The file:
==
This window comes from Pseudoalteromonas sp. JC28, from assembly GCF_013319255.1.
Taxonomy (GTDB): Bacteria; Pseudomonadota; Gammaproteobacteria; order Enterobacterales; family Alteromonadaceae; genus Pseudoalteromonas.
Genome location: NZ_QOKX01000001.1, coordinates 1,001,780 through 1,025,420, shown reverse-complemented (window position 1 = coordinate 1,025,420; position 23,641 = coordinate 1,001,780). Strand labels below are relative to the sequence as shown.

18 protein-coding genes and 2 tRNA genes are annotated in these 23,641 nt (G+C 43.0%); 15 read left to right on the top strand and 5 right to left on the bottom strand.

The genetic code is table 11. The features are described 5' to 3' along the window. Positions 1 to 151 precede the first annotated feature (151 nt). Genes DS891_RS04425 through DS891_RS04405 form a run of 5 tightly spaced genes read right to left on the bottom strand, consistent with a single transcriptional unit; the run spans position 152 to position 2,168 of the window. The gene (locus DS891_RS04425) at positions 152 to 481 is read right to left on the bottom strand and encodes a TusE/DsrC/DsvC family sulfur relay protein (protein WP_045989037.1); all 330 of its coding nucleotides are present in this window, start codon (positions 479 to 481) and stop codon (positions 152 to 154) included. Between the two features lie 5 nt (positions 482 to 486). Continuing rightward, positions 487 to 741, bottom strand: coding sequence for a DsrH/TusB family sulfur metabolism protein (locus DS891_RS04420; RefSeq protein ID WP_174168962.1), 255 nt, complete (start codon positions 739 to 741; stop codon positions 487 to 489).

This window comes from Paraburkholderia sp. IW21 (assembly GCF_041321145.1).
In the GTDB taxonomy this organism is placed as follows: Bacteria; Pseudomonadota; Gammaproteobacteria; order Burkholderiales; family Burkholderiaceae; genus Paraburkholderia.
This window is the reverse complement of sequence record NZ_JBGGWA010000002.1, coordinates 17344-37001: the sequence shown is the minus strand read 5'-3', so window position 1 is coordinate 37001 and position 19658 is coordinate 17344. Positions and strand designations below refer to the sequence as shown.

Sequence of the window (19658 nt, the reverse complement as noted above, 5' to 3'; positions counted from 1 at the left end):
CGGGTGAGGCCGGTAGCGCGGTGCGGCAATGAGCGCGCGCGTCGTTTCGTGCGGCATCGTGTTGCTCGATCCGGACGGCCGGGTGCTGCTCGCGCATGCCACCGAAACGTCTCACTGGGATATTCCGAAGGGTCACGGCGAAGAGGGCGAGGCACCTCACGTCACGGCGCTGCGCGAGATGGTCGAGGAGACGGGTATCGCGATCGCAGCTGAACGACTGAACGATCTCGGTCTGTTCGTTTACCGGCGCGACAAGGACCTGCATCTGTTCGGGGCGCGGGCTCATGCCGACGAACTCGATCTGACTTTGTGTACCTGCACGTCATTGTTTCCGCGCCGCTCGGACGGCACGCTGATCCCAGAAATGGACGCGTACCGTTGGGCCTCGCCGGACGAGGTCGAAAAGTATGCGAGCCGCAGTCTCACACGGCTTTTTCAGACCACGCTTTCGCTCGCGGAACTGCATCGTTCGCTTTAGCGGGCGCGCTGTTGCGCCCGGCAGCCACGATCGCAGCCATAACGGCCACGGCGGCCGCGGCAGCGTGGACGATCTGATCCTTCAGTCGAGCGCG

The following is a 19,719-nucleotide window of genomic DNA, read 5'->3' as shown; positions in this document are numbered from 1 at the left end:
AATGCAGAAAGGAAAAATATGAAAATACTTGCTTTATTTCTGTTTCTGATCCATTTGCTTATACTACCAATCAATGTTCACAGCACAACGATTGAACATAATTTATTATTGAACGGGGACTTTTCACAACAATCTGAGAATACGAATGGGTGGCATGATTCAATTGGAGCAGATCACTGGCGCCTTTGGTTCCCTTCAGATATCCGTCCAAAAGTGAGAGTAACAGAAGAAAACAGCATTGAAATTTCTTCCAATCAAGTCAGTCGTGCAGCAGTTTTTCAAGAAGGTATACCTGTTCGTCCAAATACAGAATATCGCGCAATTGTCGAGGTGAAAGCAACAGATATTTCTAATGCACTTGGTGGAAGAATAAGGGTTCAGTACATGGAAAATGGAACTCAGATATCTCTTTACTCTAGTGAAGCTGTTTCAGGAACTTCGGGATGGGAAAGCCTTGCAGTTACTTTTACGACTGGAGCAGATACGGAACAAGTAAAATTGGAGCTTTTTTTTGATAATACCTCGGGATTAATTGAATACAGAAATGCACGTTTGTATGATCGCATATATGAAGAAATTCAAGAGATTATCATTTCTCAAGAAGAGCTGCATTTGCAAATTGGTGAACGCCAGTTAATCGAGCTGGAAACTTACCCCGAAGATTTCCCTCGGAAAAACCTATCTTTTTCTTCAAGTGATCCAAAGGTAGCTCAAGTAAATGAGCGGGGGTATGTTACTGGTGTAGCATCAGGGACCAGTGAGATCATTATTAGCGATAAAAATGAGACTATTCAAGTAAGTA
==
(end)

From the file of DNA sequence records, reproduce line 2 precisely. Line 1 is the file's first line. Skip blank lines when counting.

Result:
Taxonomy (GTDB): Bacteria; Pseudomonadota; Gammaproteobacteria; order Enterobacterales; family Alteromonadaceae; genus Pseudoalteromonas.